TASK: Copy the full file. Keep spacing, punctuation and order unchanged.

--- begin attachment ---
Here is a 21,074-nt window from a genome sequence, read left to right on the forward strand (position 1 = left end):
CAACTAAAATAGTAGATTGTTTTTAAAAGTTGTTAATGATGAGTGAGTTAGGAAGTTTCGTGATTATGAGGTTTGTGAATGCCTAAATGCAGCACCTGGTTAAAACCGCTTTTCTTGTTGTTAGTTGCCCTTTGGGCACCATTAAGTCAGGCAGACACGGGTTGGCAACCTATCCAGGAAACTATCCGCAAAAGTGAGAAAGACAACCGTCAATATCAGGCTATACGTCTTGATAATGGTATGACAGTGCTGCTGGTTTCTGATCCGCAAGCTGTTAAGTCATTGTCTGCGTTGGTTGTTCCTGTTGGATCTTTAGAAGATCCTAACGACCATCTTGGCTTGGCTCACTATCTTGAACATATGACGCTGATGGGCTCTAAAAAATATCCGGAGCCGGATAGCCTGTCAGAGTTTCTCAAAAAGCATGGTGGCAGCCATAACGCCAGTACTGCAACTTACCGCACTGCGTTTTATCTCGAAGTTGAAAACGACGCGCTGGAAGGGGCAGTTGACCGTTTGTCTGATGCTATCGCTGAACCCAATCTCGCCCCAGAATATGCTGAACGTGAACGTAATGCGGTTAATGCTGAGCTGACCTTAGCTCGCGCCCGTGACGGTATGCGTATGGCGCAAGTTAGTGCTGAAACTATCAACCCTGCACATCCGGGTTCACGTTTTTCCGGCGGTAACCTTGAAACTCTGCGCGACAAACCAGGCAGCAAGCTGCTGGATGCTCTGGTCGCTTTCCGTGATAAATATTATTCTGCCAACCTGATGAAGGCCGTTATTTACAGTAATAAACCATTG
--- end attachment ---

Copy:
Here is a 21,074-nt window from a genome sequence, read left to right on the forward strand (position 1 = left end):
CAACTAAAATAGTAGATTGTTTTTAAAAGTTGTTAATGATGAGTGAGTTAGGAAGTTTCGTGATTATGAGGTTTGTGAATGCCTAAATGCAGCACCTGGTTAAAACCGCTTTTCTTGTTGTTAGTTGCCCTTTGGGCACCATTAAGTCAGGCAGACACGGGTTGGCAACCTATCCAGGAAACTATCCGCAAAAGTGAGAAAGACAACCGTCAATATCAGGCTATACGTCTTGATAATGGTATGACAGTGCTGCTGGTTTCTGATCCGCAAGCTGTTAAGTCATTGTCTGCGTTGGTTGTTCCTGTTGGATCTTTAGAAGATCCTAACGACCATCTTGGCTTGGCTCACTATCTTGAACATATGACGCTGATGGGCTCTAAAAAATATCCGGAGCCGGATAGCCTGTCAGAGTTTCTCAAAAAGCATGGTGGCAGCCATAACGCCAGTACTGCAACTTACCGCACTGCGTTTTATCTCGAAGTTGAAAACGACGCGCTGGAAGGGGCAGTTGACCGTTTGTCTGATGCTATCGCTGAACCCAATCTCGCCCCAGAATATGCTGAACGTGAACGTAATGCGGTTAATGCTGAGCTGACCTTAGCTCGCGCCCGTGACGGTATGCGTATGGCGCAAGTTAGTGCTGAAACTATCAACCCTGCACATCCGGGTTCACGTTTTTCCGGCGGTAACCTTGAAACTCTGCGCGACAAACCAGGCAGCAAGCTGCTGGATGCTCTGGTCGCTTTCCGTGATAAATATTATTCTGCCAACCTGATGAAGGCCGTTATTTACAGTAATAAACCATTG